Warning: file_get_contents(https://webservices.amazon.com/onca/xml?AWSAccessKeyId=AKIAIR3UXPU7Y7GQQPAQ&AssociateTag=wolvid-20&IdType=ASIN&ItemId=B002DWQG7O&Operation=ItemLookup&ResponseGroup=ItemAttributes%2CImages%2COffers%2CReviews&Service=AWSECommerceService&Timestamp=2013-06-19T08%3A11%3A05Z&Version=2011-08-01&Signature=TOC1PMjirJ64H2s8H5lGnwZwR2yb%2FTYcRdc%2B8Zw%2Fx3I%3D) [function.file-get-contents]: failed to open stream: HTTP request failed! HTTP/1.1 403 Forbidden in /home/angeleye/public_html/girl-gets-ring.net/wp-content/plugins/amazon-product-in-a-post-plugin/inc/aws_signed_request.php on line 376
The best time to learn about engagement rings is before you’re starry-eyed and so deeply in love, practical matters don’t interest you.
If you’re on a budget — and sometimes, even if you’re not — a CZ can be better than a diamond.
What’s a CZ? A “CZ” is a cubic zirconia stone. It can also be called cubic zirconium or (rarely) a cubic zirconian stone. Most people just call them “CZs.”
A CZ could be called a fake diamond. That’s not the right way to describe them. A cubic zirconia stone more like a clone of a diamond. It’s man-made and it’s grown in a laboratory, and it has most (not all) of the same features as a diamond.
CZs come in five grades, A, AA, AAA, AAAA, and AAAAA. If someone tries to sell you a “number 1, Grade A cubic zirconia ring” and make it sound like it’s the ultimate grade, run in the opposite direction. Either the seller hasn’t a clue, or he’s conning you.
Generally, you’ll want a 4A or a 5A (that’s AAAAA) cubic zirconium stone. That’s what reputable dealers use.
The better the quality, the prettier and more durable the stone will be.
CZs are scratch resistant.
Most CZ stones have a hardness of 8.5. Diamonds are at the top of the scale, with a hardness of 10. This means that CZs are scratch resistant, but they’re not as hard as a diamond, which can be almost impossible to scratch or break.
An object generally can’t be scratched by anything softer than it is. Gold has a hardness of about 3, the same as most silvers. Tooth enamel is around 5, and a knife is usually around 6. A steel file can have a hardness around 8, and tungsten carbide (the hardest) is about 8.5 to 9 in hardness.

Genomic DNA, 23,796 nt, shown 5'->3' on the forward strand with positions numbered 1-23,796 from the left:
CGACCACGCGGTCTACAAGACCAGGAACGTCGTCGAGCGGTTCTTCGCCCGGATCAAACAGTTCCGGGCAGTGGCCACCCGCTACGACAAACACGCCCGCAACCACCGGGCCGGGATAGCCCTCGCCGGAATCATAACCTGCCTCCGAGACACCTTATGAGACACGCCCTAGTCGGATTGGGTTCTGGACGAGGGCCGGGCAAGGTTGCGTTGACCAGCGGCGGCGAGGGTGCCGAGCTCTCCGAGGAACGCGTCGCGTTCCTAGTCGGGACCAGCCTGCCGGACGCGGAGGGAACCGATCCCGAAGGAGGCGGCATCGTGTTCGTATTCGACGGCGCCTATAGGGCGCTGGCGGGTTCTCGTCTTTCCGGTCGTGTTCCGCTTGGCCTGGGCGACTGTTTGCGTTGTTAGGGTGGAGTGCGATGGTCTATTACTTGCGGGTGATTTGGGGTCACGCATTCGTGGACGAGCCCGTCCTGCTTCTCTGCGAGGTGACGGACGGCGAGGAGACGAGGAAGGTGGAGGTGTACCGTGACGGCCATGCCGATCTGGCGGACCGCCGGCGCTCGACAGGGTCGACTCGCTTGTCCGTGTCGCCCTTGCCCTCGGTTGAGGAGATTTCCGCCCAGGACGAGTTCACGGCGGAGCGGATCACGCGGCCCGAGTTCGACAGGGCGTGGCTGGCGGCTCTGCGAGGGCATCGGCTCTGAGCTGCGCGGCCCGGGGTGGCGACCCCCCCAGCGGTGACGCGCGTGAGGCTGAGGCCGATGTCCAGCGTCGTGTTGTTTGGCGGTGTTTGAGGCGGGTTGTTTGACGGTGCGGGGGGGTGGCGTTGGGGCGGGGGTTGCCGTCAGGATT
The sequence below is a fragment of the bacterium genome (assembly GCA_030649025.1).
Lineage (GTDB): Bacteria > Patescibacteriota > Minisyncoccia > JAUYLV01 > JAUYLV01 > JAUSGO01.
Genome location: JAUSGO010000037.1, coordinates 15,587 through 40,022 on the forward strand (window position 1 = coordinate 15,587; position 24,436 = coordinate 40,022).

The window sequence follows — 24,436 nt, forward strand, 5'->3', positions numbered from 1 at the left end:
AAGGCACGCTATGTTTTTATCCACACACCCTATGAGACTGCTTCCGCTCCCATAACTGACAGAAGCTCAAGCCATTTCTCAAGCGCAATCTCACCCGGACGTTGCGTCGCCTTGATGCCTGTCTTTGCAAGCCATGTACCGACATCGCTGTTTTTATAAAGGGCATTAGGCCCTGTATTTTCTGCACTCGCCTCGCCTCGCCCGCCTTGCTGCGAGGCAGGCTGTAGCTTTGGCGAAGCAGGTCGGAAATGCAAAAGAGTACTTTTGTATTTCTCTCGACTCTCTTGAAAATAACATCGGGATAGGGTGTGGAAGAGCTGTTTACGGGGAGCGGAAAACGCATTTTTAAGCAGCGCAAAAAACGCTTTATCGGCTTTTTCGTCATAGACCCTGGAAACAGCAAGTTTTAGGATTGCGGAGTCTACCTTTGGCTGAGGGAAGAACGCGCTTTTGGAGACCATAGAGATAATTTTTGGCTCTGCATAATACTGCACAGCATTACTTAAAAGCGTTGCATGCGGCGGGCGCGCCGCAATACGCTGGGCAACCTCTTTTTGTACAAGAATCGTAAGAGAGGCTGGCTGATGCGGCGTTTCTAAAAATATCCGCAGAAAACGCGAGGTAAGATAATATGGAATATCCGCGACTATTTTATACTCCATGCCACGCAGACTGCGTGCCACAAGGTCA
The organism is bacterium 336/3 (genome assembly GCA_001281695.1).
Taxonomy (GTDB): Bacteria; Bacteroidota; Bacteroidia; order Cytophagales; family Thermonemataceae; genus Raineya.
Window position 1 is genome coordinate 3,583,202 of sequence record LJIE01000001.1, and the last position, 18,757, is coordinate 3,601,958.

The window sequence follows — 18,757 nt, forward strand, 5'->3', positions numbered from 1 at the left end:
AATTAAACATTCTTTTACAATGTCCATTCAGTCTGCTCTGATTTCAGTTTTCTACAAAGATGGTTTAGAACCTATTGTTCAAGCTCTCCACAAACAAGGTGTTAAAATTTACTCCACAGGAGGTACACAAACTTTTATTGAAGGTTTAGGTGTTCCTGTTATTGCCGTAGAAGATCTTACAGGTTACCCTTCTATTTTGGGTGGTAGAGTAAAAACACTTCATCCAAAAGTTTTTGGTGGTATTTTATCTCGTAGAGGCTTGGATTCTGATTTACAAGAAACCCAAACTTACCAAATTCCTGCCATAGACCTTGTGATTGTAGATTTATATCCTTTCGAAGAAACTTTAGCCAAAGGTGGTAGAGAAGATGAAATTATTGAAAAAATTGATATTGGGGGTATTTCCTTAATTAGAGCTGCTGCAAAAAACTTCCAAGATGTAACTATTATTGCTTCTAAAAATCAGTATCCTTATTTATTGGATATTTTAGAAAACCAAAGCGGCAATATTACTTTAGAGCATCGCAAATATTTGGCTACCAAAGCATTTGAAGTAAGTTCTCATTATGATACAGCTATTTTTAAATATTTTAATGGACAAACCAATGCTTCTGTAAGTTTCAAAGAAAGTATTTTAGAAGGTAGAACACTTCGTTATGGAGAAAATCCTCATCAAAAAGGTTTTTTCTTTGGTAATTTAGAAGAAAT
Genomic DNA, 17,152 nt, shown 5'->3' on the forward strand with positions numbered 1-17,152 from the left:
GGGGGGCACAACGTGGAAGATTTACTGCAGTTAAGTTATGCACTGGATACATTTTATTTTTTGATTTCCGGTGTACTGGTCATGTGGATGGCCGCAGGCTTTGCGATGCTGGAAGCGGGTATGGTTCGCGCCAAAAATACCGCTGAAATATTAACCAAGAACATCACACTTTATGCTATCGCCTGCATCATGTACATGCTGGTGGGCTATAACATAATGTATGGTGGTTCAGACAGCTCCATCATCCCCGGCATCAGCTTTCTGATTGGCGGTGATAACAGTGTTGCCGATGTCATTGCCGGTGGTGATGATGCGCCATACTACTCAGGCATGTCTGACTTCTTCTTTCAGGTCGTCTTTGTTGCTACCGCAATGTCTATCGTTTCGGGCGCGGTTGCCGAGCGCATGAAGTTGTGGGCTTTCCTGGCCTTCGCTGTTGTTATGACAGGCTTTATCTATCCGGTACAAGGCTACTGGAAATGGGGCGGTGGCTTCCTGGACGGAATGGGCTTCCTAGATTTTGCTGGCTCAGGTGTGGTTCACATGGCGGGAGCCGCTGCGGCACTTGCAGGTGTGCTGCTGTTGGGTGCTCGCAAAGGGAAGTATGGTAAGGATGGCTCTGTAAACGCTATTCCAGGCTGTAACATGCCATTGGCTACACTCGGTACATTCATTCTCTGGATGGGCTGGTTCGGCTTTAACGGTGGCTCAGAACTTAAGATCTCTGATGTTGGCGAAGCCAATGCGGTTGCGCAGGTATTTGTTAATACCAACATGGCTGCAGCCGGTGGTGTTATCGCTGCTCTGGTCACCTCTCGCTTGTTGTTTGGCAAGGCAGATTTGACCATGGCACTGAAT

So, unless you’re handling diamonds, tungsten carbide, or gemstones like sapphires and emeralds, few objects will damage your CZ stone. Nevertheless, it’s a good idea to take off your ring if you’re doing anything where you’ll be hitting the ring against hard surfaces.
CZs are flawless but brittle.
CZs are flawless. Diamonds almost always have a flaw. That means: If you hit a diamond “just so,” it can shatter into pieces. (You’ve probably seen this in movies where the thief is asking a diamond expert to cut a stolen diamond so it’ll look different, and to get away with the theft.)
However, CZs are brittle. They can chip and, even if they’re just micro-chips you can barely see without a magnifying glass, a CZ can lose its sparkle after a few months of careless handling. CZs are also heat-sensitive. Don’t wear your CZ ring if you’re cooking and something hot — even a fleck of oil — might spatter on it.
And, if you need to get your engagement ring resized, be sure to tell the jeweler that the stone is a CZ. (He probably won’t be able to tell the difference between a CZ and a diamond, just by looking at it.)
CZs have more color (“fire”) than many diamonds do.
Diamonds are usually pure white or blue-white, unless you choose a colored diamond.
CZs have more color in them — more “fire” — than most diamonds. In fact, if you put a high-quality, brilliant CZ next to a high-quality, brilliant diamond, many people will prefer the CZ. It catches the light in different ways, and sparkles differently from a diamond. Because a CZ is man-made, jewelers are able to design and cut CZs so they are absolutely dazzling.
So, your new CZ is likely to look prettier than a diamond, in sunlight and most artificial light. (However, if you’re in a club with ultraviolet lights, your CZ will look yellow, green or beige; diamonds look blue under ultraviolet light.
CZs cost about one-tenth as much as diamonds.
One of the most important things to remember is: CZs cost about 1/10 as much as a comparable diamond.
This means you can buy a larger, prettier CZ for less than you’d spend on a small diamond… but don’t get one that’s too big. Remember that CZs can weigh almost twice as much as diamonds of the same size. So, don’t get a stone that’s so heavy, it’s going to keep twisting so the stone is on the palm-side of your hand.
You can buy CZ rings for under $60. However, they’re usually set in inexpensive metals. That’s fine if you’re on a strict budget, or if the ring is just for fun.
For a better CZ ring made with genuine (not plated) precious metals, expect to spend about $200 and possibly more.
The best engagement ring strategy if you’re on a budget: CZ now, diamond later.
If you want the most beautiful ring for the smallest amount of money, here’s what I recommend: Buy a lovely CZ stone set in a good-quality 14k ring. Later, when you can afford it, replace the CZ with a real diamond that’s the same size.
Here’s the top-rated CZ engagement ring at Amazon.com. It’s white gold, not plated, and it’s a beautiful design that brides absolutely love.